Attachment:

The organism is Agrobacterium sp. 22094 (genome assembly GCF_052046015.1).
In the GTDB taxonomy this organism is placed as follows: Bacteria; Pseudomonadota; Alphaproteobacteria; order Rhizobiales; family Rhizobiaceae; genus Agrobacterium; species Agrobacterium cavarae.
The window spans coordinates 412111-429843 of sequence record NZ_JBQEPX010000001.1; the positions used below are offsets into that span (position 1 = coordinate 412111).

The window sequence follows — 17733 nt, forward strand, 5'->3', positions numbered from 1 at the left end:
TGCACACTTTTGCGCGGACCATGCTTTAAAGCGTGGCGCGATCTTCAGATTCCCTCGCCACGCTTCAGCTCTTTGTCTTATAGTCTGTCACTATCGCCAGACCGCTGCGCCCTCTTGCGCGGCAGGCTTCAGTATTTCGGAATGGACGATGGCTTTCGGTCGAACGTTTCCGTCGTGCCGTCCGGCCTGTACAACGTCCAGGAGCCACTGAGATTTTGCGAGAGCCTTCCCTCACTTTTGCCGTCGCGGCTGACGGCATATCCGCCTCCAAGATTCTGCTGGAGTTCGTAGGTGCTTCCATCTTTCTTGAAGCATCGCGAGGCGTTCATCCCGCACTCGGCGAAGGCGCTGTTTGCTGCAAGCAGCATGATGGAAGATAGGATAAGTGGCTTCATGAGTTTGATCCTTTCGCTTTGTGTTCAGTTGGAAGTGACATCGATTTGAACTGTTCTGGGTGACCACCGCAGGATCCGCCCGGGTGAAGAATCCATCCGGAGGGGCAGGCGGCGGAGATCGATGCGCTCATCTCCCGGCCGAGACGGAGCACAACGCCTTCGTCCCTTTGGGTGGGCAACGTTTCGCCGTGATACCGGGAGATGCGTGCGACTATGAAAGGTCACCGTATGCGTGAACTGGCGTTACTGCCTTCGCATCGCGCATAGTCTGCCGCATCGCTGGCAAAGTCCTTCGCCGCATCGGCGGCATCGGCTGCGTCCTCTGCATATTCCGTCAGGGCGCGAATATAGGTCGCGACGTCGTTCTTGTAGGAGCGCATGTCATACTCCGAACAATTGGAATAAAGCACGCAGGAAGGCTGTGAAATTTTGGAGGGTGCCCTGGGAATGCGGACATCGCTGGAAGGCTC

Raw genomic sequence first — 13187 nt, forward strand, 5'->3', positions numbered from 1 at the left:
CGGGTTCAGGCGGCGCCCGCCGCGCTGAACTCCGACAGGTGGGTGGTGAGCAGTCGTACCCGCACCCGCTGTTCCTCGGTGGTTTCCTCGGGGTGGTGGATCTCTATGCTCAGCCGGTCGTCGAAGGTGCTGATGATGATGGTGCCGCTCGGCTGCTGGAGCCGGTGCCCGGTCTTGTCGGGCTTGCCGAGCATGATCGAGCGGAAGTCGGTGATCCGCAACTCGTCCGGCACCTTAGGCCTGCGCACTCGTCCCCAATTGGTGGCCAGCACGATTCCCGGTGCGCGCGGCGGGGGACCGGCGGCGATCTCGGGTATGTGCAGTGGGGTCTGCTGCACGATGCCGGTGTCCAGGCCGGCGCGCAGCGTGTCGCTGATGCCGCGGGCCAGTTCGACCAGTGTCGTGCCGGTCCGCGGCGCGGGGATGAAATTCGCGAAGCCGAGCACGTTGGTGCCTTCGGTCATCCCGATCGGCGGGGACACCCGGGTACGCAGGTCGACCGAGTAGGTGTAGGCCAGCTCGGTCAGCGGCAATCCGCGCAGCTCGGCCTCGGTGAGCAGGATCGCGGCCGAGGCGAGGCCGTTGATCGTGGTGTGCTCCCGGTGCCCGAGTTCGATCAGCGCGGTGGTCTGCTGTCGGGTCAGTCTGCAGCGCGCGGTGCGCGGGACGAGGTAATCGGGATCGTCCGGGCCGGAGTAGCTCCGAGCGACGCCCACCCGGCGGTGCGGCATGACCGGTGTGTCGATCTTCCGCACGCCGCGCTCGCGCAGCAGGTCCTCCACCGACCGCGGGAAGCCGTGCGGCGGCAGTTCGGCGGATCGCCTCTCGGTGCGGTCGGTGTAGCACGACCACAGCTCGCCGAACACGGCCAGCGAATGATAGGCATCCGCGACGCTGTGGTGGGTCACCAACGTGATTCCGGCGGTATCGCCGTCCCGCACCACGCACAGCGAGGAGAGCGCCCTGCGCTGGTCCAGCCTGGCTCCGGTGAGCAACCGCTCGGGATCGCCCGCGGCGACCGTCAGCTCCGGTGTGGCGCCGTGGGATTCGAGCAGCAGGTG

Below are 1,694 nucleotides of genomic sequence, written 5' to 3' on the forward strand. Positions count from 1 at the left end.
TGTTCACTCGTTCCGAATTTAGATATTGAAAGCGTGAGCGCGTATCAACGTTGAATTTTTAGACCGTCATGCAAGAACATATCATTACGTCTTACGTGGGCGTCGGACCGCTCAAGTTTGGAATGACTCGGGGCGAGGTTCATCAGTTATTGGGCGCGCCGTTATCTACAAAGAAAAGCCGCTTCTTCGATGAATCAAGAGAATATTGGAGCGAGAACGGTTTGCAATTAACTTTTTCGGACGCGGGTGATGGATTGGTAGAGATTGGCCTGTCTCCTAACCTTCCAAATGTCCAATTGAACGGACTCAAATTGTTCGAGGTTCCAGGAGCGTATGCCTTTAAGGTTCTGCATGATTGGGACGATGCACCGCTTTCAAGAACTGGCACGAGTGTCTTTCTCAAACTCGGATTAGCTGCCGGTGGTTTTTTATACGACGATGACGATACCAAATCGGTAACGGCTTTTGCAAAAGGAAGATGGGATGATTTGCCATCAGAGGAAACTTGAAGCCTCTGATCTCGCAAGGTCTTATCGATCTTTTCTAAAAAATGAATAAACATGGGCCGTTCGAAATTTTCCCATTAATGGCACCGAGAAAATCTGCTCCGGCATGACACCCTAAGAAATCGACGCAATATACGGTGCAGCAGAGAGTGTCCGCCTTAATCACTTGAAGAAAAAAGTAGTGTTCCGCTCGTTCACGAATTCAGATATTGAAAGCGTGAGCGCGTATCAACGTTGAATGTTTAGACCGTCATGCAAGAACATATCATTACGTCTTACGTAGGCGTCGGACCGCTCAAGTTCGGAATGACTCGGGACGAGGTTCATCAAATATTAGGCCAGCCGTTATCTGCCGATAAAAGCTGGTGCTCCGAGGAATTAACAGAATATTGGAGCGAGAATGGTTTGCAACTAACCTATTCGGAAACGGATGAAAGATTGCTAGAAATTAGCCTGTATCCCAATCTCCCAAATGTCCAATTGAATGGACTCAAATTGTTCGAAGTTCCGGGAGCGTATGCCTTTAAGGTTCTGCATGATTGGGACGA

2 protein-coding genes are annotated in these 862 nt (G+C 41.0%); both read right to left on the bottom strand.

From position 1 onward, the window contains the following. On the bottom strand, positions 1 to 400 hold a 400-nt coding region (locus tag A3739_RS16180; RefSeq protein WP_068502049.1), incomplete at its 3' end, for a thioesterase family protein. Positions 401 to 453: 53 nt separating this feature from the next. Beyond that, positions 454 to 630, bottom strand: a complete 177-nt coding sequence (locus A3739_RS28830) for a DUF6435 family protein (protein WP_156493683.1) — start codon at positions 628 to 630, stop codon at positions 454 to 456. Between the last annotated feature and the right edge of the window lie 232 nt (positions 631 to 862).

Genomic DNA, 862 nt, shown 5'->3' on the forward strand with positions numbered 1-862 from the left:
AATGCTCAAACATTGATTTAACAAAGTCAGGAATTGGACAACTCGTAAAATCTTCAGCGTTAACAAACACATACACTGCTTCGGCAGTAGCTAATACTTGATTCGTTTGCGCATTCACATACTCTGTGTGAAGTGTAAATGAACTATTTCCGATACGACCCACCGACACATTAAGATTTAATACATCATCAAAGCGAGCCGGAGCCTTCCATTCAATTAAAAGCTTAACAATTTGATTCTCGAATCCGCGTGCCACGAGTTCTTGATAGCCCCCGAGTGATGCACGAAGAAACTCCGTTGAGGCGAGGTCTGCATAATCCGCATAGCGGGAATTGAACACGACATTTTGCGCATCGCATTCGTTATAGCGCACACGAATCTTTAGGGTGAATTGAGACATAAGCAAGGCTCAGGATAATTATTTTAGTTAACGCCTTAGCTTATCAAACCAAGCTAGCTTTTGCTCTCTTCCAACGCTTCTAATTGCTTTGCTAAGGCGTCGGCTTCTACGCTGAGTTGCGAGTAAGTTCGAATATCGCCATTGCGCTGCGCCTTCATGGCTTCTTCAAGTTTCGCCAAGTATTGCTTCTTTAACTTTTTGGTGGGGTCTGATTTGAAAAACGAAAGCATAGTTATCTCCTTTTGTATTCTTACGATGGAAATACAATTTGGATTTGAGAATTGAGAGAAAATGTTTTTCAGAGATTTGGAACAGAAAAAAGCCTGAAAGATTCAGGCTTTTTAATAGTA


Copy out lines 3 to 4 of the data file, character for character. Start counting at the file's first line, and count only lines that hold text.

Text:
The window spans coordinates 412111-429843 of sequence record NZ_JBQEPX010000001.1; the positions used below are offsets into that span (position 1 = coordinate 412111).

The window sequence follows — 17733 nt, forward strand, 5'->3', positions numbered from 1 at the left end: